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In re Grams

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Citation Edit

In re Grams, 888 F.2d 835 (Fed. Cir. 1989) (full-text).

Factual Background Edit

The invention involved method claims that combined a mathematical algorithm with data gathering steps. The invention at issue was a process for diagnosing a patient using an algorithm that manipulated data obtained from results of tests performed on the patient. The claim involved performing clinical laboratory tests on an individual to obtain data indicative of the individual’s medical condition. The invention further involved processing steps for manipulating the collected data. As a result of this process, a set of parameters corresponding to a combination of constituents responsible for the medical condition could be identified.

Federal Circuit Proceedings Edit

Citing Benson, the Federal Circuit stated that these remaining steps were “a procedure for solving a given kind of mathematical problem." The court cited the rule of In re Abele, which stated that:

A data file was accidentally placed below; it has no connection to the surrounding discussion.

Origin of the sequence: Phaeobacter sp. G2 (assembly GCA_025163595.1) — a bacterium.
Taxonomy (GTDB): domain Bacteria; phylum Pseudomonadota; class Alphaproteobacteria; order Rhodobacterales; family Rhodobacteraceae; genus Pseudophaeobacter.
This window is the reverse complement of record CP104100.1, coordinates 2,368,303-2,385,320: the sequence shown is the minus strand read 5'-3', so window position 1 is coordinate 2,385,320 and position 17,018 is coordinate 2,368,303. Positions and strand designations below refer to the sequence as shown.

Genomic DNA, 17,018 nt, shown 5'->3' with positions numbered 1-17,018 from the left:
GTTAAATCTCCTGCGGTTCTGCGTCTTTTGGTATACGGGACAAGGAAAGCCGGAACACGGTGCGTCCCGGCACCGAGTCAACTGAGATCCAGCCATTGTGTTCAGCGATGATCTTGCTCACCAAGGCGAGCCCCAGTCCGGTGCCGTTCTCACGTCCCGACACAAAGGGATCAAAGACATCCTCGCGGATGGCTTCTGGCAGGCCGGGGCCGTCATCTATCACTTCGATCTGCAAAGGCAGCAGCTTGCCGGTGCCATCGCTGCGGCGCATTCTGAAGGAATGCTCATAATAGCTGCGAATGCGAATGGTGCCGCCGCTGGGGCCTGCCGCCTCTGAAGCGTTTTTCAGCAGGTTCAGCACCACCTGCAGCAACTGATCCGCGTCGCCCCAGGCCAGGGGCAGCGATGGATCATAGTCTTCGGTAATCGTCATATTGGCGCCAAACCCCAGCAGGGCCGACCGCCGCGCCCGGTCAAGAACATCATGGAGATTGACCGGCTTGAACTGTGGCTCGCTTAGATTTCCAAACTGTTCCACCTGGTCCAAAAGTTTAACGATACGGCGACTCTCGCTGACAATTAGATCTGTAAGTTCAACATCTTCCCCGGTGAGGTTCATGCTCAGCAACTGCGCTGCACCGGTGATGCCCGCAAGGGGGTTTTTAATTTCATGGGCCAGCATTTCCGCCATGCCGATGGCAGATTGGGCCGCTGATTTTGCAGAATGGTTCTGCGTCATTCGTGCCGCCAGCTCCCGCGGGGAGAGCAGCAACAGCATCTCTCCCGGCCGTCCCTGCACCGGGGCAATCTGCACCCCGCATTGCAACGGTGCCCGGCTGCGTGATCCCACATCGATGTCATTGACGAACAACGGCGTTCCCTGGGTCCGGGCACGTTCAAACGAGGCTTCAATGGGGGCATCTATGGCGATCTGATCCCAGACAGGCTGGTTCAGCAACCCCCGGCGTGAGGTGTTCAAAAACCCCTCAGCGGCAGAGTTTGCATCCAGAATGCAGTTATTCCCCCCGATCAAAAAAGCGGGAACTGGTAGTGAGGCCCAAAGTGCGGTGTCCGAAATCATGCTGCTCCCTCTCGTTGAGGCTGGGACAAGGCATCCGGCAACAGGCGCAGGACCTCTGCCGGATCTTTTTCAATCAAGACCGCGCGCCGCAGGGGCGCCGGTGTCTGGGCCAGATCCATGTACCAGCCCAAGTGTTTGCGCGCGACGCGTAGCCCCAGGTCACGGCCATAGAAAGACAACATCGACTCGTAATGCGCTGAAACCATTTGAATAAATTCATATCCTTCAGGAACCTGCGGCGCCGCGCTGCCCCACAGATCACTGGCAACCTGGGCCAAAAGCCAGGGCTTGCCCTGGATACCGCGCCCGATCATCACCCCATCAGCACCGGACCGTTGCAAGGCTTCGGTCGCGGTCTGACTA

[i]f a claim would be otherwise statutory, albeit inoperative or less useful without the algorithm, the claim likewise presents statutory subject matter when the algorithm is included.

The Federal Circuit would not interpret this language as declaring any claim that was statutory without the algorithm as patentable. It also pointed to the “provided that" qualification in Abele as denying effect to field of use limitations or nonessential post-solution activity. The court decided that the claimed process was nonstatutory subject matter because the step of performing lab tests “merely provides the data for the algorithm,” and that whether or not the claims required that the method be performed by a programmed computer was irrelevant to the determination of whether the claim defined a Section 101 process.

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